Those dressed in black included royalty, seven British prime ministers and hundreds of dignitaries from around the world, including US President Joe Biden.
But it’s the color that catches my eye.
The dark clothes are just the backdrop for the decorations. Military medals glittered on the chests of old soldiers, and civilian sports ribbons denoted civilian honors bestowed by the queen.
There are Knights of the Garter in blue velvet cloaks. Trumpets with long silver instruments decorated with banners. Soldiers in shining helmets and military veterans known as Chelsea Pensioners, resplendent in their traditional scarlet tunics.
Bertram Leon, who was recently awarded the Order of the British Empire for his service to the St. Lucian, said: “It was like a fairy tale. “You know, it’s fantastic, well done – staged, that’s what you’d expect.”
I witnessed the scene from a seat on the north side of the monastery, my view obscured by a large stone pillar. That’s part of the reason why I can’t see the piper.
But what? It does not matter. It was enough to be part of the crowd.
Watching world leaders submit their resumes, I wish I had a transcript with little photos to find out who’s who. There are a lot of them – who can keep track?
Then came the arrival of the royal family, led by King Charles III in full uniform, a sword strapped to his waist.
But behind the glitz and circumstance, this is to honor the late queen and her life of service to Britain and the Commonwealth.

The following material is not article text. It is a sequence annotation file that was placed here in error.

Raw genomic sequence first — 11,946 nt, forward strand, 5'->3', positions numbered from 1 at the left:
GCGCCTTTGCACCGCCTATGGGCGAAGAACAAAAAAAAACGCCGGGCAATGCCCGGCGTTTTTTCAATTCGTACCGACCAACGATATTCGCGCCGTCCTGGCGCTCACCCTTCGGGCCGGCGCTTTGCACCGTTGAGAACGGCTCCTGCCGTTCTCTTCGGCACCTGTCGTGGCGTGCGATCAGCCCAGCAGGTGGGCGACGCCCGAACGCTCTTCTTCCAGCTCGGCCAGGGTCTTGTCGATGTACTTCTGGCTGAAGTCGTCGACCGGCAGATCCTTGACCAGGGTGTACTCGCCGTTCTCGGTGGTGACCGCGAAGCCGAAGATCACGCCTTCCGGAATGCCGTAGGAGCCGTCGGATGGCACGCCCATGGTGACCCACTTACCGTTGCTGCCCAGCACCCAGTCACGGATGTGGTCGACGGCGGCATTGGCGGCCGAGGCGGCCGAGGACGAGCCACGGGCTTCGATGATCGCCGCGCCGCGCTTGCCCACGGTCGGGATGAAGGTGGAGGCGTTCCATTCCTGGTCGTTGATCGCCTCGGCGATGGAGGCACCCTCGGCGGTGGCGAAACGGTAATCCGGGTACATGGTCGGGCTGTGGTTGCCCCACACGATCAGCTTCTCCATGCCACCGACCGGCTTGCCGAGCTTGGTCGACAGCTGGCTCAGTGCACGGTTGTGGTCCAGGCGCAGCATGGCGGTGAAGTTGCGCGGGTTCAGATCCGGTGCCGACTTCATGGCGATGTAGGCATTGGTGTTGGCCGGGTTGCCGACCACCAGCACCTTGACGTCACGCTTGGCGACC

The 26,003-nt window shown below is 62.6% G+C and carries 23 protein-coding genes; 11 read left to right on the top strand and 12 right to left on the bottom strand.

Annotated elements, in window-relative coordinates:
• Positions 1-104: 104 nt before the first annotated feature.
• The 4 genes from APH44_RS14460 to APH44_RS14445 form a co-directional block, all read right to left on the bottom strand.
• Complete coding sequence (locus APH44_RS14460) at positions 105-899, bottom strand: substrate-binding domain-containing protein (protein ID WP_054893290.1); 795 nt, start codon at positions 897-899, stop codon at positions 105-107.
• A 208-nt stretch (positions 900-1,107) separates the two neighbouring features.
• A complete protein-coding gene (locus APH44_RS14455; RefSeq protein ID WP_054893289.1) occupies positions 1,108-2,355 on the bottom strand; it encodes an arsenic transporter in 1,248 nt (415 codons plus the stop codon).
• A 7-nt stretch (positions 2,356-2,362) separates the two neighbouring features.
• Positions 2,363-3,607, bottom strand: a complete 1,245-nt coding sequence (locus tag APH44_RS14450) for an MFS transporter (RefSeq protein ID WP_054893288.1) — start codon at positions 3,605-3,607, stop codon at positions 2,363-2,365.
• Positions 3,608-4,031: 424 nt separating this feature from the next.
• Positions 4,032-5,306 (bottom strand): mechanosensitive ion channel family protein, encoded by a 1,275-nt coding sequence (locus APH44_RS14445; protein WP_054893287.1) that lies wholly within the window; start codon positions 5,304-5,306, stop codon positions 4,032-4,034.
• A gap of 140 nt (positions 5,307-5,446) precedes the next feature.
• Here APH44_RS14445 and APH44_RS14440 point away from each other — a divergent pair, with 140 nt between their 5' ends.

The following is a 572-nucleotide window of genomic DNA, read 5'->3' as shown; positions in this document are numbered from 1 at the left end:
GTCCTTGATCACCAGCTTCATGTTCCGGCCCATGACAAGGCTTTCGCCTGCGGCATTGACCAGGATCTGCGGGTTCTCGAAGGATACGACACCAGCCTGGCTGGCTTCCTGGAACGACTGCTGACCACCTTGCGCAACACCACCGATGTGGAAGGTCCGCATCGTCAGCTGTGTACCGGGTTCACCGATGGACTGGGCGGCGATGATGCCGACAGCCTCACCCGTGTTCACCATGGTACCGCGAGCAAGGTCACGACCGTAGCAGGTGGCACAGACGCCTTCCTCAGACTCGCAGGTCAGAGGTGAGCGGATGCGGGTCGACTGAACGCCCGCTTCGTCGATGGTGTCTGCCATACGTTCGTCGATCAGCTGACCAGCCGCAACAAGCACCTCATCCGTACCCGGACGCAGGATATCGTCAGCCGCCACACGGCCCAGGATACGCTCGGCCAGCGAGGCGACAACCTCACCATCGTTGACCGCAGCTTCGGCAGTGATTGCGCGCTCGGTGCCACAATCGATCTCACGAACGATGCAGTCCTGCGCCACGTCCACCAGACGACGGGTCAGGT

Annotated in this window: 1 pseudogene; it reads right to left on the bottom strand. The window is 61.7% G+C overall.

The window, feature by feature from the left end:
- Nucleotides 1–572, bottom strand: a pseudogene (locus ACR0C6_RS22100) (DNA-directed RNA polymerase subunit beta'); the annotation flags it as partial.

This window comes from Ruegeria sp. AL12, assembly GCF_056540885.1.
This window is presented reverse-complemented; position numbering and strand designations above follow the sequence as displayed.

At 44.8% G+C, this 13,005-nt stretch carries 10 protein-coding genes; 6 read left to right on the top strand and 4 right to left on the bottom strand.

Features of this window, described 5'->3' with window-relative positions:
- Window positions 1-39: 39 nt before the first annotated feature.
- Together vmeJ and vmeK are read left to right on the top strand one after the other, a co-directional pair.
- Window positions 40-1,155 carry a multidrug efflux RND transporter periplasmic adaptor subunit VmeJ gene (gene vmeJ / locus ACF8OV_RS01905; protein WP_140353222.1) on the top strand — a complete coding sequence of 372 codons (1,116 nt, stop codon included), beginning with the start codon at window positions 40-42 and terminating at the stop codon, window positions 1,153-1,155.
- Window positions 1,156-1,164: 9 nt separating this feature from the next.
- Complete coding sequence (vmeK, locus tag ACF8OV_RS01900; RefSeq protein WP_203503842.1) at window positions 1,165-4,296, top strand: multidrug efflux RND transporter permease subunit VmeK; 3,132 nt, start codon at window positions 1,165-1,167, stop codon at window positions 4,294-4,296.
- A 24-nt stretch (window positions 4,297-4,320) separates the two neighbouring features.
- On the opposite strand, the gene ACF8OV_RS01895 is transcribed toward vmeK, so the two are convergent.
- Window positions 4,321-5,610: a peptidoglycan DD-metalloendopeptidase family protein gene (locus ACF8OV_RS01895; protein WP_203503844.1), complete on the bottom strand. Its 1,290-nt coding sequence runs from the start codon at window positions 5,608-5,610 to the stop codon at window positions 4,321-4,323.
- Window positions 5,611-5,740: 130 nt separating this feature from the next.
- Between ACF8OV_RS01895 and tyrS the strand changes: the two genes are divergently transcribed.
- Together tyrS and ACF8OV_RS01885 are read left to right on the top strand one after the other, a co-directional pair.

And it was the Archbishop of Canterbury, Justin Welby, who captured that better than any parade or procession.
Welby reminded the congregation of the queen’s speech in the early days of the COVID-19 pandemic – when terrified Britons were stuck indoors unable to see friends and family.
Elizabeth, an icon of stability for 70 years, echoed the words of a World War II song by Vera Lynn – and assured the nation, “We’ll see each other again.”
Welby’s words remind me of the night I heard that speech, and wonder what the future holds. I panicked too – right people?
So somehow the funeral service of this vast state suddenly became very personal. In the midst of all the glitz and pageantry, we were all invited to think about that night – about what the queen meant to us in that terrifying, pandemic time.
So whatever it was, the words or the guards or the choruses, I can tell you one thing: At the end of the ceremony, the congregation stood and sang “God Save the King” with such a passion that it felt as if the monastery walls were shaking. If nothing else, the nation’s longtime leader has left the center stage.
I can’t say for sure, of course. But I think it will take this country a while to remember that the first line of the anthem is no longer “God save our benevolent Queen.”